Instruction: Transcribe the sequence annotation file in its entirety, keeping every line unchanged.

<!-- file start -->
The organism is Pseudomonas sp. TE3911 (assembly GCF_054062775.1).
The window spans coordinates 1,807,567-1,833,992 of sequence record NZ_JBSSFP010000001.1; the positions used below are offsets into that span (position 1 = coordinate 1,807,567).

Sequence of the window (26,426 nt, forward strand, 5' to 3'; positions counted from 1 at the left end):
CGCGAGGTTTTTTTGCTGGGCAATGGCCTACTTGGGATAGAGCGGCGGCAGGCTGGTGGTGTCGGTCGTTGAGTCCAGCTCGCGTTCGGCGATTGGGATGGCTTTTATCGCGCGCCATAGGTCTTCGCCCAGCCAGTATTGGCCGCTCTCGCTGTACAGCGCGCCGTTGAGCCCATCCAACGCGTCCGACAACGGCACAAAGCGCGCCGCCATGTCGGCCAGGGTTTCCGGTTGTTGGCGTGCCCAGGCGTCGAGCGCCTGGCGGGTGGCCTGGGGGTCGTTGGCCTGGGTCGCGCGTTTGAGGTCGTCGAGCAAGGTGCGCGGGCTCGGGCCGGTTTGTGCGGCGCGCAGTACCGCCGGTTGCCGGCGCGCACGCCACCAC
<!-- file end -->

The organism is Pseudomonas sp. TE3911 (assembly GCF_054062775.1).
The window spans coordinates 1,807,567-1,833,992 of sequence record NZ_JBSSFP010000001.1; the positions used below are offsets into that span (position 1 = coordinate 1,807,567).

Sequence of the window (26,426 nt, forward strand, 5' to 3'; positions counted from 1 at the left end):
CGCGAGGTTTTTTTGCTGGGCAATGGCCTACTTGGGATAGAGCGGCGGCAGGCTGGTGGTGTCGGTCGTTGAGTCCAGCTCGCGTTCGGCGATTGGGATGGCTTTTATCGCGCGCCATAGGTCTTCGCCCAGCCAGTATTGGCCGCTCTCGCTGTACAGCGCGCCGTTGAGCCCATCCAACGCGTCCGACAACGGCACAAAGCGCGCCGCCATGTCGGCCAGGGTTTCCGGTTGTTGGCGTGCCCAGGCGTCGAGCGCCTGGCGGGTGGCCTGGGGGTCGTTGGCCTGGGTCGCGCGTTTGAGGTCGTCGAGCAAGGTGCGCGGGCTCGGGCCGGTTTGTGCGGCGCGCAGTACCGCCGGTTGCCGGCGCGCACGCCACCAC